Then in her green south fields, a poor man's child, Thou hadst thy short sweet fill of half-blown joy, That ripens all of us for time to cloy With full-blown pain and passion; ere the wild World caught thee by the fiery heart, and smiled To make so swift end of the godlike boy.

XVIII

For thou, if ever godlike foot there trod These fields of ours, wert surely like a god. Who knows what splendour of strange dreams was shed With sacred shadow and glimmer of gold and red From hallowed windows, over stone and sod, On thine unbowed bright insubmissive head?

XIX

The shadow stayed not, but the splendour stays, Our brother, till the last of English days. No day nor night on English earth shall be For ever, spring nor summer, Junes nor Mays, But somewhat as a sound or gleam of thee Shall come on us like morning from the sea.

XX

Like sunrise never wholly risen, nor yet Quenched; or like sunset never wholly set, A light to lighten as from living eyes The cold unlit close lids of one that lies Dead, or a ray returned from death's far skies To fire us living lest our lives forget.

XXI

For in that heaven what light of lights may be, What splendour of what stars, what spheres of flame Sounding, that none may number nor may name, We know not, even thy brethren; yea, not we Whose eyes desire the light that lightened thee, Whose ways and thine are one way and the same.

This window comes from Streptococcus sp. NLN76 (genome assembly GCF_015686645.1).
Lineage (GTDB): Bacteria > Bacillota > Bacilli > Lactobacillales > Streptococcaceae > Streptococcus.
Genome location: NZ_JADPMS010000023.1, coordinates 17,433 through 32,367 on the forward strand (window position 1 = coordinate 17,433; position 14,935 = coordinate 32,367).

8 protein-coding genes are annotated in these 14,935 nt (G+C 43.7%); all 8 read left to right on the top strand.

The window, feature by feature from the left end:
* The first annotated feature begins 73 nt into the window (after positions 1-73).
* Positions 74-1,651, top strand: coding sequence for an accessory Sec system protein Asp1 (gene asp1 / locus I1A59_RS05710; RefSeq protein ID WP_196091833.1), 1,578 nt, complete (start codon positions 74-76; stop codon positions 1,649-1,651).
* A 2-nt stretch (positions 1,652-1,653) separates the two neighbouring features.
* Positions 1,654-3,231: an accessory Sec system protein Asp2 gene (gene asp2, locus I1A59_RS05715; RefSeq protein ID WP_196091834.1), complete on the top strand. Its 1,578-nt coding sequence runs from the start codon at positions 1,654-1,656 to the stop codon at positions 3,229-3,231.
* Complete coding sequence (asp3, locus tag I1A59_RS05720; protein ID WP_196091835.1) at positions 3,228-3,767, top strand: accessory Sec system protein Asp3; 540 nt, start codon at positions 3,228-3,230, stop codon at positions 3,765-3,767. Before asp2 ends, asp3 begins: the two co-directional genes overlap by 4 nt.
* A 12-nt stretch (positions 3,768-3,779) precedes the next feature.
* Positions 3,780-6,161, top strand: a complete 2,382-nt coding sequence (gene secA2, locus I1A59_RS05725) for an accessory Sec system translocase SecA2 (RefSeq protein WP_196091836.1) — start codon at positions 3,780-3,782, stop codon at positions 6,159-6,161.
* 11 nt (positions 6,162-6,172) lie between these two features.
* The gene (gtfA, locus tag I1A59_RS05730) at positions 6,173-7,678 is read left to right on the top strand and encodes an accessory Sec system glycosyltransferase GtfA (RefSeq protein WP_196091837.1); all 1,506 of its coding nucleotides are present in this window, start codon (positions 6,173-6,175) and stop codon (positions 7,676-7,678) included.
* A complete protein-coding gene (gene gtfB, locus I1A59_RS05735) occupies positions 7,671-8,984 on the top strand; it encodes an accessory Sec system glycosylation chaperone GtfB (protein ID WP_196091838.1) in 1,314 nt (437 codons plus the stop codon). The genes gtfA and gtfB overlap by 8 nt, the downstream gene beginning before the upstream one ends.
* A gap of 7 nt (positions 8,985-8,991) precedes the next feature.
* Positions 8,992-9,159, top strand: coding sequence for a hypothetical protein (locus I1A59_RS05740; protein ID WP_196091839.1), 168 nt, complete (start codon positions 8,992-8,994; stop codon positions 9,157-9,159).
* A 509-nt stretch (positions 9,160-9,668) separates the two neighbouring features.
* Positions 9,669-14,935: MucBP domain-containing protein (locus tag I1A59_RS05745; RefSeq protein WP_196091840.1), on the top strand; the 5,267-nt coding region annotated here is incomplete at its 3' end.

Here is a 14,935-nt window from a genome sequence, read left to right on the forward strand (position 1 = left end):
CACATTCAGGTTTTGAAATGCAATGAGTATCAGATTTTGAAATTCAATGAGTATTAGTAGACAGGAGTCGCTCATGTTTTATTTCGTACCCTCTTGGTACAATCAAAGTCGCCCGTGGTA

XXII

But if the riddles that in sleep we read, And trust them not, be flattering truth indeed, As he that rose our mightiest called them,—he, Much higher than thou as thou much higher than we— There, might we say, all flower of all our seed, All singing souls are as one sounding sea.

XXIII

All those that here were of thy kind and kin, Beside thee and below thee, full of love, Full-souled for song,—and one alone above Whose only light folds all your glories in— With all birds' notes from nightingale to dove Fill the world whither we too fain would win.

XXIV

The world that sees in heaven the sovereign light Of sunlike Shakespeare, and the fiery night Whose stars were watched of Webster; and beneath, The twin-souled brethren of the single wreath, Grown in kings' gardens, plucked from pastoral heath, Wrought with all flowers for all men's heart's delight.

XXV

And that fixed fervour, iron-red like Mars, In the mid moving tide of tenderer stars, That burned on loves and deeds the darkest done, Athwart the incestuous prisoner's bride-house bars; And thine, most highest of all their fires but one, Our morning star, sole risen before the sun.

XXVI

And one light risen since theirs to run such race Thou hast seen, O Phosphor, from thy pride of place. Thou hast seen Shelley, him that was to thee As light to fire or dawn to lightning; me, Me likewise, O our brother, shalt thou see, And I behold thee, face to glorious face?